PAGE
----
One important finding was that public health members are able to connect otherwise isolated IPs. Although the density of the network did not increase a great deal (0.2%) with the addition of public health professionals, they added 62 communication ties to the network, a very large number for only 4 additional members. These additional ties will allow network members to maintain communication if some IPs leave their positions. Key player metrics further demonstrated the importance of these members within the knowledge-sharing network. With the addition of the public health members, communication between nearly every member of the network was possible after initiating communication through a smaller set of key members. In the event of a pandemic or outbreak, it is critical to quickly convey new information to nearly every member of the network, and focusing communication efforts on these reach key players may provide an ideal mechanism for improving the flow of information. Finally, we found that the public health members reduced the network fragmentation upon removal of fragmentation key players. Because of the presence of these public health professionals and their unique placement within the structure of the network, the network will be less affected when other members leave the network (e.g. retirement or changing jobs).
Another important concept in communication networks is “bridging”. Members who represent bridges are capable of connecting members of a network that do not readily connect with each other. These members are considered to be personnel with critical influence for improving team performance in a network [19, 22, 23]. Here, we identified that the network member with the lowest constraint score (indicative of a good bridge) was a public health professional. This bridge allows for dissemination of information from diverse areas of the network. As various areas of the network may hold members with different areas of expertise, bridges allow for this expertise to flow to and from these areas. For example, if some IPs in a network are strong in prevention of ventilator-associated pneumonia, and another is proficient with use of the National Healthcare Safety Network (NHSN), the network bridge is capable of connecting these IPs. Bridges are particularly important in a rural state where most of the hospitals are critical access hospitals. In these facilities, IPs have multiple demands and limited resources, making it difficult to gain expertise in multiple areas. Because of these factors, it is especially important to identify bridging network members capable of gathering and disseminating a wide variety of HAI-related information.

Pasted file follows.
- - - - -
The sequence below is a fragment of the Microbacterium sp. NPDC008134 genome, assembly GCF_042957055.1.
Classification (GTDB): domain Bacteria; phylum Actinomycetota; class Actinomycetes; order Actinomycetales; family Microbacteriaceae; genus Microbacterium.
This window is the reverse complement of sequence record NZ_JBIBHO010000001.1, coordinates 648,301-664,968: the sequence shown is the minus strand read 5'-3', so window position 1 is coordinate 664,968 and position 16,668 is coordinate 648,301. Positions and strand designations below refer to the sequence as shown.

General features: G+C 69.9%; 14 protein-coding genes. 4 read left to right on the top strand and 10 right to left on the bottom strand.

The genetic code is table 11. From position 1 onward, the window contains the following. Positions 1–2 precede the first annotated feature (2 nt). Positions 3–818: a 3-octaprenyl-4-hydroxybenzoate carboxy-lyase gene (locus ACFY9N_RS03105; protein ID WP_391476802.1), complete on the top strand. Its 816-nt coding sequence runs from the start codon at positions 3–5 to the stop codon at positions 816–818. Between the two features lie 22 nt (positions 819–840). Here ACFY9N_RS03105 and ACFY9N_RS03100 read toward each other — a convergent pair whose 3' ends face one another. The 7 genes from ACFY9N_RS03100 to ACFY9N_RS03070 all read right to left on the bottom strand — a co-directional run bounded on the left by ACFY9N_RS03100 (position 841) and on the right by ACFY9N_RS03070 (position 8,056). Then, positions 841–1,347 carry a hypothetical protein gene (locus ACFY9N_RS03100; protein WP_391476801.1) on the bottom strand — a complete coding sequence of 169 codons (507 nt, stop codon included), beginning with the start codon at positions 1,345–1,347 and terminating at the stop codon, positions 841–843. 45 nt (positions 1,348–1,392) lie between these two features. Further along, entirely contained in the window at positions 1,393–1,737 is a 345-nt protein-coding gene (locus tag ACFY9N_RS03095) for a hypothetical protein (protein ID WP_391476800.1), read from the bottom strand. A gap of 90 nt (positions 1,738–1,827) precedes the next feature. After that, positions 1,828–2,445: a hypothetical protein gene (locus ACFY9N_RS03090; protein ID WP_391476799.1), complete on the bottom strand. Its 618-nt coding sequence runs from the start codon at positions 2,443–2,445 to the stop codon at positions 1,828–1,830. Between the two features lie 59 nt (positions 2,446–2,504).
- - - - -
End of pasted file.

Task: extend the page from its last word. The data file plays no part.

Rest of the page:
Another possible method of increasing knowledge sharing is periodic statewide meetings of infection preventionists . However, despite the presence of a long-standing annual statewide IP meeting in Iowa, there were many similarities between the Iowa and the Kentucky IP knowledge-sharing networks. Both of these knowledge-sharing networks had similar numbers of components, similar densities and similar skewed node centrality scores. Also, these networks shared similar numbers of reach key players that could reach approximately the same proportion of other IPs in the network . These findings were surprising, as we originally thought that the longstanding statewide meeting in Iowa would have led to a much different more connected network in Iowa compared to Kentucky. Iowa does have regular APIC chapter meetings, which are similar to the structure within Kentucky. These local chapter meetings may also be a mechanism for communication in this group of professionals outside of the statewide meeting. This suggests that local APIC chapter meetings function similarly in both Iowa and Kentucky with regard to knowledge sharing. However, it appears that the only major differences in the networks are the addition of the public health professionals.
Our study has several limitations, including the possibility of missing data. As not every member of the knowledge-sharing network attended the statewide meeting, it is possible that important members of the network were not included in this analysis, thereby biasing the results. A basic assumption in knowledge sharing is that the information that is shared is correct, which may not be the case. The knowledge network may be responsible for the sharing of misinformation that may, in fact, be detrimental to HAI elimination efforts. Although generalizability to other states may be limitation, it is important to emphasize that public health professionals may play important functional roles for bolstering communication in metropolitan states as well as rural states. The ability of these professionals to focus infection prevention activities, as well as their key placement in public health departments suggests that their roles in supporting communication may apply to all types of facilities in all states.
Despite these limitations, our results demonstrate that public health officials play an important role in the communication network among IPs in Iowa. Iowa and Kentucky are similar in terms of the percentage of population living in rural regions, but in Iowa the state health department is more involved with coordinating HAI prevention. Future research efforts should be devoted to discovering what kinds of information travel across these communication networks, and understanding how the metrics we present affect real-world knowledge sharing.
In conclusion, our results suggest that the addition of public health professionals involved in the coordination of healthcare infection prevention activities may augment knowledge sharing among IPs in rural states. Given the importance of HAIs, rural states without public health involvement in infection prevention should consider the potential benefits of adding these personnel to the public health workforce.